When downsizing threatened the Letterkenny Army Depot, an essential institution in Franklin County, the community rallied. Determined not to lose a major employer without a fight, local economic development and county government officials sprang into action, making moves that are still paying dividends 20 years later.
Running September 30 - October 6, Pennsylvania Manufacturing Week spotlights the employment opportunities and economic impact of this essential sector. Keystone Edge chatted with DCED Secretary Dennis M. Davin to learn more.
At the long-abandoned 7,000-square-foot Smith Paint Building in downtown Harrisburg, two men are churning out handcrafted vodka, rum, moonshine and more. They are part of a wave of micro-distilleries across Pennsylvania, spurred by an easing of the state's liquor laws.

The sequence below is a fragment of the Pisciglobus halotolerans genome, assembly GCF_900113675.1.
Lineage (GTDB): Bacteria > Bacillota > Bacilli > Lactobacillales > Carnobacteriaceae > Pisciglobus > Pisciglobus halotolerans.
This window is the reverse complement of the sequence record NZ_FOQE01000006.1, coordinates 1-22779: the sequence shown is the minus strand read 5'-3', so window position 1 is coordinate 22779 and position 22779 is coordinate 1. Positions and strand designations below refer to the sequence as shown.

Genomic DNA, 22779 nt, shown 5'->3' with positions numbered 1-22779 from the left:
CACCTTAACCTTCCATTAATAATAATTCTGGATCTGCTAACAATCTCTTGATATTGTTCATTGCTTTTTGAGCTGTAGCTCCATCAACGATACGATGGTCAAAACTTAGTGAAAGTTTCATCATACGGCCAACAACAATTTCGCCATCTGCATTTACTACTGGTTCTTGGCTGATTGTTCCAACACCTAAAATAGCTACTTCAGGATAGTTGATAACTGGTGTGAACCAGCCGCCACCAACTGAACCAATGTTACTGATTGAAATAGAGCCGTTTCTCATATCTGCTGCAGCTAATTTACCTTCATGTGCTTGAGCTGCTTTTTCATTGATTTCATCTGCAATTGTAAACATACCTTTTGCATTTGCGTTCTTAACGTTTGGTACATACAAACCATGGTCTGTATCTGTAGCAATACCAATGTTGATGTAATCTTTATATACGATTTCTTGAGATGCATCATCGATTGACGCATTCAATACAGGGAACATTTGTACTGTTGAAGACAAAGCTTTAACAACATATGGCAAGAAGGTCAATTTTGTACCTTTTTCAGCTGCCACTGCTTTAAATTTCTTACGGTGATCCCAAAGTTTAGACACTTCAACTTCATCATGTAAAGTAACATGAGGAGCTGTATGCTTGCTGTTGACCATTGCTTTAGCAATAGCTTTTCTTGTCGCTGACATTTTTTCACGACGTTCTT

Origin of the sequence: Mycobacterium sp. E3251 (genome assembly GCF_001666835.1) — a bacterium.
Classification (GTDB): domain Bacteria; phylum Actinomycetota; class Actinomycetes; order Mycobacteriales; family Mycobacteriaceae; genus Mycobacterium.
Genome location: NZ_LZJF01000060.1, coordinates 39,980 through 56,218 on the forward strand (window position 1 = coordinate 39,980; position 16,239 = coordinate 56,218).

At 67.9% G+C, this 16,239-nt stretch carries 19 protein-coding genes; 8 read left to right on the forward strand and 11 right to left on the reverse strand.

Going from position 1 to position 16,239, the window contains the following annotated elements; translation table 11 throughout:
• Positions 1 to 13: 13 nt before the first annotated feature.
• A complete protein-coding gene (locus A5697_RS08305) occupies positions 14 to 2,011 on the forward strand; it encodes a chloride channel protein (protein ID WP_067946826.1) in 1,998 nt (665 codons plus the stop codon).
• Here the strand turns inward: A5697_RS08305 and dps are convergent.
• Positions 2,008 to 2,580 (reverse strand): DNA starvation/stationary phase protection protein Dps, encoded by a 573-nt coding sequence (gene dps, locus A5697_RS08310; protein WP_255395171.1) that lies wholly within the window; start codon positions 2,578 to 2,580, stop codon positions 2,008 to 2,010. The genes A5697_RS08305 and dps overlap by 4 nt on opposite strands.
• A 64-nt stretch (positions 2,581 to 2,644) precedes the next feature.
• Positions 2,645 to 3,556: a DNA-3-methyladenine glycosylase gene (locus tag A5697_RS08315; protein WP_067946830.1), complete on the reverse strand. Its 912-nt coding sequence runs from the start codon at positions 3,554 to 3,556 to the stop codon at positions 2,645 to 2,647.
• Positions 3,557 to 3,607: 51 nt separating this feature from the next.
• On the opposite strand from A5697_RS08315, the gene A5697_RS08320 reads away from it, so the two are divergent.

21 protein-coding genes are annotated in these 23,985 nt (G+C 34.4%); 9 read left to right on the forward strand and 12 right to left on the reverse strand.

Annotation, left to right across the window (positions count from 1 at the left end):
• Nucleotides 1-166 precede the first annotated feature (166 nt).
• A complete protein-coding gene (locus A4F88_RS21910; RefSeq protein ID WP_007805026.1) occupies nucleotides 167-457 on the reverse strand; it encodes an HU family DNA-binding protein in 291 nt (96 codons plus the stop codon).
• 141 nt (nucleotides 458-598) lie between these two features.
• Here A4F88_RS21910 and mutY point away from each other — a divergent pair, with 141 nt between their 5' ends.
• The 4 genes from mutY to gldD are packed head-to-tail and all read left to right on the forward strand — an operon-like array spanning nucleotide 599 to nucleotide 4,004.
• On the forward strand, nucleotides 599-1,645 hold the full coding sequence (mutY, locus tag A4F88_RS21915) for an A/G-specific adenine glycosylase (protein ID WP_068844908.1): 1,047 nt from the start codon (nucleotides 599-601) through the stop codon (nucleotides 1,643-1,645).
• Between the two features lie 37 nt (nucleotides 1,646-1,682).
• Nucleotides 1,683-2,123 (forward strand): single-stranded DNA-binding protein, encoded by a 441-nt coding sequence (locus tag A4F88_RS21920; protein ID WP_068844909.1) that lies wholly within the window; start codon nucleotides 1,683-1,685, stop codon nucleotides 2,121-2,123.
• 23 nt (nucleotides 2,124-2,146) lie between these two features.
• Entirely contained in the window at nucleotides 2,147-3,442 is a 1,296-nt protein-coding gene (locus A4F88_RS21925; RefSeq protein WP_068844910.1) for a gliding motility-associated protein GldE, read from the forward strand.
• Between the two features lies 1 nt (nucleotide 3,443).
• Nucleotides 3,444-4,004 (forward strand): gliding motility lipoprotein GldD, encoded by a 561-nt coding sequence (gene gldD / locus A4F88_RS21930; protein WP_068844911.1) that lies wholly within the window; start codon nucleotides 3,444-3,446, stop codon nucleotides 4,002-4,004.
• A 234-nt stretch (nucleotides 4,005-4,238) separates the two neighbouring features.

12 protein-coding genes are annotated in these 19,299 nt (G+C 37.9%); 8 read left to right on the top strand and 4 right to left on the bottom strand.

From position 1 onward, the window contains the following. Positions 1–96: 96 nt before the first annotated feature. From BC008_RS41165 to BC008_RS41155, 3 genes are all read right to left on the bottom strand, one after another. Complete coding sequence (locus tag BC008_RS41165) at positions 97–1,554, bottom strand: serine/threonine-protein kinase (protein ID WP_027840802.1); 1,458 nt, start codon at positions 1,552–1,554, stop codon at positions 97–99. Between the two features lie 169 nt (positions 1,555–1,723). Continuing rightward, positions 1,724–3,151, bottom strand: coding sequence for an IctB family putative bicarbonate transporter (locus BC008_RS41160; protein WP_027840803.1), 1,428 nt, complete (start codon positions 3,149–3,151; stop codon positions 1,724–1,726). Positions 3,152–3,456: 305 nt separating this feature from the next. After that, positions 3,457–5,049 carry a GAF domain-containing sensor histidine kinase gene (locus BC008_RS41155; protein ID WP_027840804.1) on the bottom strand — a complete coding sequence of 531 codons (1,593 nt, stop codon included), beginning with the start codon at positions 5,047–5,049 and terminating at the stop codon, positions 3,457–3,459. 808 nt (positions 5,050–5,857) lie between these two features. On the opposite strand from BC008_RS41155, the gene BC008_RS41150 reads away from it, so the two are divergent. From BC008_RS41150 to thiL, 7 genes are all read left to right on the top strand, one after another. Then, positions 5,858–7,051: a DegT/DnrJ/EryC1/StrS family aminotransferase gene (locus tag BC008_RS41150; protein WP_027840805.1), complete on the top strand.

The organization's goal is to help lead northeastern Pennsylvania to a better economic future by building partnerships that develop and apply technology for competitive advantage. This latest funding round will boost startups in a wide range of sectors.
The company's exquisite single-origin bars have won a following around the globe. Flavors like Camel Milk, Rum Raisin and Strawberry Rye Whiskey are handcrafted in an old shoe factory in this Pennsylvania borough. The space also boats a retail arm and coffee shop.
Counter to many narratives about the death of manufacturing in southwestern PA, in 2016 the sector accounted for the most investment dollars ($6.1 billion), the most deals (50 companies expanding or relocating), and the most new and retained jobs (3,667).
The oldest community in Dauphin County is on the move thanks to an ambitious brewery and still works project -- housed in an iconic local building -- a new transit hub and exciting changes at Penn State Harrisburg.